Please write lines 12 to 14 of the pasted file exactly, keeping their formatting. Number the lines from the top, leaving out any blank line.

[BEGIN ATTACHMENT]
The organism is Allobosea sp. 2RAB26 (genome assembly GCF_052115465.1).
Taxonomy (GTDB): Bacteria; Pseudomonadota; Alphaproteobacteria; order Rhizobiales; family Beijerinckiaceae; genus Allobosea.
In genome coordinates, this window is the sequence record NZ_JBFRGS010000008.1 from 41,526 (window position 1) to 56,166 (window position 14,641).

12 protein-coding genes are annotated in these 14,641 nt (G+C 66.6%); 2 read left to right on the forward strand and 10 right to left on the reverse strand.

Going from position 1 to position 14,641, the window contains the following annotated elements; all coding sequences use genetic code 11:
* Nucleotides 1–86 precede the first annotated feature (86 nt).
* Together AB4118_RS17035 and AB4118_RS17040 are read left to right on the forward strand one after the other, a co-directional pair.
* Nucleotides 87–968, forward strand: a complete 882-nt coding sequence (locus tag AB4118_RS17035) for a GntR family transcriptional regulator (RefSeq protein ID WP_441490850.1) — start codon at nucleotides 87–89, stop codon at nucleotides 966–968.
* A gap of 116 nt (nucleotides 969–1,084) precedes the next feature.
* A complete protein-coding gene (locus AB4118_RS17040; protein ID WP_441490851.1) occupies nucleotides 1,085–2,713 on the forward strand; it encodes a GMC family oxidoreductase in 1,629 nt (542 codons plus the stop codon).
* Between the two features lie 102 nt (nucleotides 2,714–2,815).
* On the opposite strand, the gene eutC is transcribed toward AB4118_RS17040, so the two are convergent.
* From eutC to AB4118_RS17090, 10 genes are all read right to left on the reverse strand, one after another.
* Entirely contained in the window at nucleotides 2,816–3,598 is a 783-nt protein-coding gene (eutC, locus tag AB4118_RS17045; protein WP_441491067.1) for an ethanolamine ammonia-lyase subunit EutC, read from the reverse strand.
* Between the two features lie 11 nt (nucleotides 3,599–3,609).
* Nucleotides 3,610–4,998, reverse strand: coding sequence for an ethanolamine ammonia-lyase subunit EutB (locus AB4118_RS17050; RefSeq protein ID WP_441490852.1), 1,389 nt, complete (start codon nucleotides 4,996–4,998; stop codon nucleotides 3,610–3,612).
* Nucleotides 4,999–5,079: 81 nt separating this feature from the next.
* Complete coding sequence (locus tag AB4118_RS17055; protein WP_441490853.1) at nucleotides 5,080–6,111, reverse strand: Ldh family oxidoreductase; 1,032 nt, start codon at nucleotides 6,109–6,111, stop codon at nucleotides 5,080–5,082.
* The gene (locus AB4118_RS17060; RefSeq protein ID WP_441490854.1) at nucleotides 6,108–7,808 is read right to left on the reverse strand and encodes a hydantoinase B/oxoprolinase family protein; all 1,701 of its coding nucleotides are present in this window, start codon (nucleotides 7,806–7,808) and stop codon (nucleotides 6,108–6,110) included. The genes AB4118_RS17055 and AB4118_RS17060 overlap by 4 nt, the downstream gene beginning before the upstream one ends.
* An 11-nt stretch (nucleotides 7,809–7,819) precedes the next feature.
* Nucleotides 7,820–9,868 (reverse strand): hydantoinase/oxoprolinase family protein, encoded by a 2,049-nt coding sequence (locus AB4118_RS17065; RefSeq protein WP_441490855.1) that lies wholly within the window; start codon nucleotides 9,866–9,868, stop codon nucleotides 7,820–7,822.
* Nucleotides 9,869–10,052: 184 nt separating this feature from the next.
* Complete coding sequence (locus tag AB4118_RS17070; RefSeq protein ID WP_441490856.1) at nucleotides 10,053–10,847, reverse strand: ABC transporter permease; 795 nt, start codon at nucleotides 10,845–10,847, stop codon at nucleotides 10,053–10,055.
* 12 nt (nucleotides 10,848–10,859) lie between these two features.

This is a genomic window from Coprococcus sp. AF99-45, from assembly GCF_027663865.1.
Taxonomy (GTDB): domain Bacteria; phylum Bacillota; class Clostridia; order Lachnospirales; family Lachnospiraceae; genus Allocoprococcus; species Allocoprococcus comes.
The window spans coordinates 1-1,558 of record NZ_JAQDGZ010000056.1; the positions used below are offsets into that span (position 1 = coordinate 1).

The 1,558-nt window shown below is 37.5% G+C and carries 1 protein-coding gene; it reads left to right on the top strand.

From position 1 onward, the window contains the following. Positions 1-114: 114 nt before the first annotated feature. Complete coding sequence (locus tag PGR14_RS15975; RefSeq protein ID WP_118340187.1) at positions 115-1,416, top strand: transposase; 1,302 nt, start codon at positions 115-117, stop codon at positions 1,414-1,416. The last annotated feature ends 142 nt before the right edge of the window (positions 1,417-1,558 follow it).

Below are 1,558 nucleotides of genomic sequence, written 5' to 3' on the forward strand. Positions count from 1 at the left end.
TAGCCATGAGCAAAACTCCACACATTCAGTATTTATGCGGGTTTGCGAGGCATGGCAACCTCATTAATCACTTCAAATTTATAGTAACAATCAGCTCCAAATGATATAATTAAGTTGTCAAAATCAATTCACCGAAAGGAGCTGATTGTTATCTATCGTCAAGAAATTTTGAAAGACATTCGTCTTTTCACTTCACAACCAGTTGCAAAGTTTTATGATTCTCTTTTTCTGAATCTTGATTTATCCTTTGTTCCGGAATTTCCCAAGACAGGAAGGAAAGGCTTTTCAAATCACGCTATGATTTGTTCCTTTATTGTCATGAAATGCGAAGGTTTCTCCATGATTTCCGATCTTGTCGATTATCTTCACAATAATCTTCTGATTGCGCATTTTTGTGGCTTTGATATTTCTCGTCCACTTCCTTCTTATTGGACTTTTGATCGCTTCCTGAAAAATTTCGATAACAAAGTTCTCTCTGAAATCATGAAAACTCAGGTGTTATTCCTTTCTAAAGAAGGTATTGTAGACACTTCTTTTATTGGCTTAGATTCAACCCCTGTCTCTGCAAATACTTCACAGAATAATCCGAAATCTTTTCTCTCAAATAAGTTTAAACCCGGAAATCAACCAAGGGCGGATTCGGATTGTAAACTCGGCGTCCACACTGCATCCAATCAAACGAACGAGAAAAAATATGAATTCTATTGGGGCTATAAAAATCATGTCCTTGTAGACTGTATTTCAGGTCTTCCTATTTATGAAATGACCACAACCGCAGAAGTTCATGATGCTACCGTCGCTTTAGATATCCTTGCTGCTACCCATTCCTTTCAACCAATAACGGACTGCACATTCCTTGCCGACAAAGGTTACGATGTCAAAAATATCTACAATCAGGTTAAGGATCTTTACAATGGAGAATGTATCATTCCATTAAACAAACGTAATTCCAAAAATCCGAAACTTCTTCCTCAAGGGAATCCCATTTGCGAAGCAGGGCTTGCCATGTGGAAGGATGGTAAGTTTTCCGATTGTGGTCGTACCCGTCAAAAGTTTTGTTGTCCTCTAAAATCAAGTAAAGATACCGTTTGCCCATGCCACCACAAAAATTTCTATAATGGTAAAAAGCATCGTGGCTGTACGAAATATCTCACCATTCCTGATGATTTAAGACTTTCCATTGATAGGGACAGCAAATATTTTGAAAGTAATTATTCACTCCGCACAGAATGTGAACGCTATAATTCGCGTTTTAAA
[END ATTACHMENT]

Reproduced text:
* On the opposite strand, the gene eutC is transcribed toward AB4118_RS17040, so the two are convergent.
* From eutC to AB4118_RS17090, 10 genes are all read right to left on the reverse strand, one after another.
* Entirely contained in the window at nucleotides 2,816–3,598 is a 783-nt protein-coding gene (eutC, locus tag AB4118_RS17045; protein WP_441491067.1) for an ethanolamine ammonia-lyase subunit EutC, read from the reverse strand.